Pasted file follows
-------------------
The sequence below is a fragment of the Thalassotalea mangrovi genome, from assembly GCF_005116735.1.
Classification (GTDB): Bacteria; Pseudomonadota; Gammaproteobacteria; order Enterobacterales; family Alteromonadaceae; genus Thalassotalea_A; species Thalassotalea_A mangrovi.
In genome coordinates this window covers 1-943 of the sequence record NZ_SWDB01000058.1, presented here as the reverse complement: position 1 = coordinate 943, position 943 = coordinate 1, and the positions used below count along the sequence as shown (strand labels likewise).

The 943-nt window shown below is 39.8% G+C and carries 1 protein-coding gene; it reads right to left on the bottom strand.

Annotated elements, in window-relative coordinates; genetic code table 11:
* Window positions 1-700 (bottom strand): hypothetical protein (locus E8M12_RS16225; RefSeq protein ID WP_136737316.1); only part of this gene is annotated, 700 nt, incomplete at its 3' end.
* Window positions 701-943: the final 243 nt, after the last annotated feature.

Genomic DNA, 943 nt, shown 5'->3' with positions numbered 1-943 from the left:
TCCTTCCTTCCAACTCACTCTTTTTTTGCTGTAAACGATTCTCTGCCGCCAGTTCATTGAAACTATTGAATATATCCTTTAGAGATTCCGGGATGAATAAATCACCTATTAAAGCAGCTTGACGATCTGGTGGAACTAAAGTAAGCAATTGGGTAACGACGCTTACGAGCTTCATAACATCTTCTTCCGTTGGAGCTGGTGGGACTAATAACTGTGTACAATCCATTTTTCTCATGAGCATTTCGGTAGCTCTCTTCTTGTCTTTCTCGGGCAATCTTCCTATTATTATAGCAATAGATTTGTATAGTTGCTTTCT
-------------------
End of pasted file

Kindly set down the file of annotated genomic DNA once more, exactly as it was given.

The sequence below is a fragment of the Thalassotalea mangrovi genome, from assembly GCF_005116735.1.
Classification (GTDB): Bacteria; Pseudomonadota; Gammaproteobacteria; order Enterobacterales; family Alteromonadaceae; genus Thalassotalea_A; species Thalassotalea_A mangrovi.
In genome coordinates this window covers 1-943 of the sequence record NZ_SWDB01000058.1, presented here as the reverse complement: position 1 = coordinate 943, position 943 = coordinate 1, and the positions used below count along the sequence as shown (strand labels likewise).

The 943-nt window shown below is 39.8% G+C and carries 1 protein-coding gene; it reads right to left on the bottom strand.

Annotated elements, in window-relative coordinates; genetic code table 11:
* Window positions 1-700 (bottom strand): hypothetical protein (locus E8M12_RS16225; RefSeq protein ID WP_136737316.1); only part of this gene is annotated, 700 nt, incomplete at its 3' end.
* Window positions 701-943: the final 243 nt, after the last annotated feature.

Genomic DNA, 943 nt, shown 5'->3' with positions numbered 1-943 from the left:
TCCTTCCTTCCAACTCACTCTTTTTTTGCTGTAAACGATTCTCTGCCGCCAGTTCATTGAAACTATTGAATATATCCTTTAGAGATTCCGGGATGAATAAATCACCTATTAAAGCAGCTTGACGATCTGGTGGAACTAAAGTAAGCAATTGGGTAACGACGCTTACGAGCTTCATAACATCTTCTTCCGTTGGAGCTGGTGGGACTAATAACTGTGTACAATCCATTTTTCTCATGAGCATTTCGGTAGCTCTCTTCTTGTCTTTCTCGGGCAATCTTCCTATTATTATAGCAATAGATTTGTATAGTTGCTTTCT